Arnie Skelton joined us this week to talk about leadership.
With a background in Further Education teaching, Arnie branched out on his own in 1990 by setting up his own business and now works with various sectors on leadership, mentoring, coaching and a number of other development activities.
Arnie starts with what leadership is. He wonders if leadership is a position, a set of qualities or both.
He describes the concept of positional leadership as ‘headship’ – not a head teacher but the head of an organisation of any kind.
This creates a set of expectations – the leader sets the tone, provides clarity and sets the tone and direction in terms of core values and behaviours. The ‘head’ has to lead internally but also externally.
This can be seen as independent of anyone’s formal position or role. Anyone can be and perhaps should be a leader. In a teaching position you are modelling your behaviours to your students – you are leading by example. So it’s inevitable that we are all leaders.
Paul asks if educational establishments can run without the post of ‘Head’. Arnie believes they can. There are examples of distributed or team leadership where the team is very good at managing itself. There has to be a commitment to doing that and a shared set of skills. This won’t be the right model for all institutions, however. Some people like to be led.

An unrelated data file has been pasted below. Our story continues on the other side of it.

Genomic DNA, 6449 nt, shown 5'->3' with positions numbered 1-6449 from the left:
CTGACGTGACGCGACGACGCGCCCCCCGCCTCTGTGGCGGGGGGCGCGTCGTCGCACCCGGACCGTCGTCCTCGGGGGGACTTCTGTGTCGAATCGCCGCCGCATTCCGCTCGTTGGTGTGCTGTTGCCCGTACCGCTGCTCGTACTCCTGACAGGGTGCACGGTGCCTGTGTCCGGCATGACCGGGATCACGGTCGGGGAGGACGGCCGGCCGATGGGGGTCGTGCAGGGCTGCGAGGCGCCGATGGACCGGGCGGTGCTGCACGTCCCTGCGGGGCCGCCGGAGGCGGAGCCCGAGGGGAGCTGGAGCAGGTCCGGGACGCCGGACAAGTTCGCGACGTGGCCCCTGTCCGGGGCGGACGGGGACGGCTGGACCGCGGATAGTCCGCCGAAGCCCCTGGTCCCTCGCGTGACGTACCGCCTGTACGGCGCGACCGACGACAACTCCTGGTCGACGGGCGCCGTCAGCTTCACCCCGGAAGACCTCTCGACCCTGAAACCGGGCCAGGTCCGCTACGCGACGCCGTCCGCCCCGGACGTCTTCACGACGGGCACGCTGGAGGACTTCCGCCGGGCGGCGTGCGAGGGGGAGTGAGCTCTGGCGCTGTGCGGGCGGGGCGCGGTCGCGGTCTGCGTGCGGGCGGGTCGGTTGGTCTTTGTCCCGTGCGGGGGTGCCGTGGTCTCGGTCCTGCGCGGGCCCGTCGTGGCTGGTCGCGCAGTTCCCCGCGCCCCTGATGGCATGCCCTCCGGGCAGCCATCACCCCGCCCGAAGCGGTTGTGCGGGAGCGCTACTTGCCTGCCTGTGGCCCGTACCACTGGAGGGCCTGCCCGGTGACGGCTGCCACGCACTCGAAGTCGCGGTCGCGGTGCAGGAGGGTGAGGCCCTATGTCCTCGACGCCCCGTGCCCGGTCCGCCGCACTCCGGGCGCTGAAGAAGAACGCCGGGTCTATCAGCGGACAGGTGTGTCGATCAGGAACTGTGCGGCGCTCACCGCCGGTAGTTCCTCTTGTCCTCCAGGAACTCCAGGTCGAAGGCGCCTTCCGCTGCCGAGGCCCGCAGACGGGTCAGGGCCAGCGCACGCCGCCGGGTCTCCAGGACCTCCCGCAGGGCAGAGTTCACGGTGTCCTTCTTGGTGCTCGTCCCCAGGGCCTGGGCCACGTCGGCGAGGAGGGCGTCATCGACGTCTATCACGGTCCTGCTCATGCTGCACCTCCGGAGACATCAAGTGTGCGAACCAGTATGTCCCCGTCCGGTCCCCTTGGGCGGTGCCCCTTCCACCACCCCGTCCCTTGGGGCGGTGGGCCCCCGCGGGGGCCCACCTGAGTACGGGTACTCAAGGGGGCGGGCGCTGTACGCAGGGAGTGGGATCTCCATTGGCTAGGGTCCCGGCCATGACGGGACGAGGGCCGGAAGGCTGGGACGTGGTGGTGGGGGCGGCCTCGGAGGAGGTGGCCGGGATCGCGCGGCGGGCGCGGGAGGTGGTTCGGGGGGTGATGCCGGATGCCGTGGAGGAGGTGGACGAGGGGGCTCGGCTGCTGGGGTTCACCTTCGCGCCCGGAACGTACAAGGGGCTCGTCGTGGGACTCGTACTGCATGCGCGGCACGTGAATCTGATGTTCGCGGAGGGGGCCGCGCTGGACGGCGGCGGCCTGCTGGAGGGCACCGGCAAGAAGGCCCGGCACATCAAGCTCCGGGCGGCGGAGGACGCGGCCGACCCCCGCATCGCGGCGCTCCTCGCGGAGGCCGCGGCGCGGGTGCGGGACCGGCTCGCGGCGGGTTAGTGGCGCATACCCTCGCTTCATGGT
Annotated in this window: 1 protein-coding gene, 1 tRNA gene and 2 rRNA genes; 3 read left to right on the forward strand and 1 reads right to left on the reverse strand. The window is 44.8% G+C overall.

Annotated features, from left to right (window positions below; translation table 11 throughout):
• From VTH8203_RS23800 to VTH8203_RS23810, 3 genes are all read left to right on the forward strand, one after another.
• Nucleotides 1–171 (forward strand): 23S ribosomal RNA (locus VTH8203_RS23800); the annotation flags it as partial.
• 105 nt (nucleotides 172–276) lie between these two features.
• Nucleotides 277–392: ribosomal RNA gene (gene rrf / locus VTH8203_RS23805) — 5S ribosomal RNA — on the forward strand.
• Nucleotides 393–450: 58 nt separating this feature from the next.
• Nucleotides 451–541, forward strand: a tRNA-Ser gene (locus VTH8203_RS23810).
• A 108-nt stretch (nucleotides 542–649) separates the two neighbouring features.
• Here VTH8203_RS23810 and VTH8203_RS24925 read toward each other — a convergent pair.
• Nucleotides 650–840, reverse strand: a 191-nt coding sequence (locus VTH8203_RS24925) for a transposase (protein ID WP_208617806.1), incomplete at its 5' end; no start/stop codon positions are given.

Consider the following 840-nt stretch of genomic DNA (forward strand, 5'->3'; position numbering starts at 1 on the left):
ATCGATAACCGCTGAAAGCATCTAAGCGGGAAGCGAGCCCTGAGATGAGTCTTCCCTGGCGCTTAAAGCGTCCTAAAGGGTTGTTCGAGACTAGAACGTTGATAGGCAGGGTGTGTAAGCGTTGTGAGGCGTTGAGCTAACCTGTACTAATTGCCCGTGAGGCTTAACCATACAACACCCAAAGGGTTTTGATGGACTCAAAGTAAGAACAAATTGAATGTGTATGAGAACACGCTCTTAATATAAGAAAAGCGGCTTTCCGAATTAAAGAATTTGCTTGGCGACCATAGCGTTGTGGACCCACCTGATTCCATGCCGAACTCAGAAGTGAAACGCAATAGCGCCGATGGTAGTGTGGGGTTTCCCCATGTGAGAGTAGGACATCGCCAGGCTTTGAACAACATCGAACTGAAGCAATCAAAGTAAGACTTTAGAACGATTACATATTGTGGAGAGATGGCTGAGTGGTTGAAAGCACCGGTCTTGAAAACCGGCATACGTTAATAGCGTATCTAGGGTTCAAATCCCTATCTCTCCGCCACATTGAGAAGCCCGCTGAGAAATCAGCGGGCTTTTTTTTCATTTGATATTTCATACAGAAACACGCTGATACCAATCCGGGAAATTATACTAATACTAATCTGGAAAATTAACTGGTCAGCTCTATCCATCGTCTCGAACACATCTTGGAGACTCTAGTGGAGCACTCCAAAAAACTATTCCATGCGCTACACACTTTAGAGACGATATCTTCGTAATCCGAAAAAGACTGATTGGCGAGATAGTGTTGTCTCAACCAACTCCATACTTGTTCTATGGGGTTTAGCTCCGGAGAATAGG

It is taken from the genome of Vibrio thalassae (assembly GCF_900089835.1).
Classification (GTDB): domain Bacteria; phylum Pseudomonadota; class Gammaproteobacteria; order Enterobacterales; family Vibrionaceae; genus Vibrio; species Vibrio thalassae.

Charisma vs. learning to lead
Paul asks how much can be learned in leadership. Arnie thinks some people are naturally more wired for leadership than others. A large part of what makes a good leaders can be acquired either formally or informally. Many great leaders say that their upbringing helped to form their leadership skills and style.
What would you like to hear covered in forthcoming episodes? Let us know by emailing email@example.com
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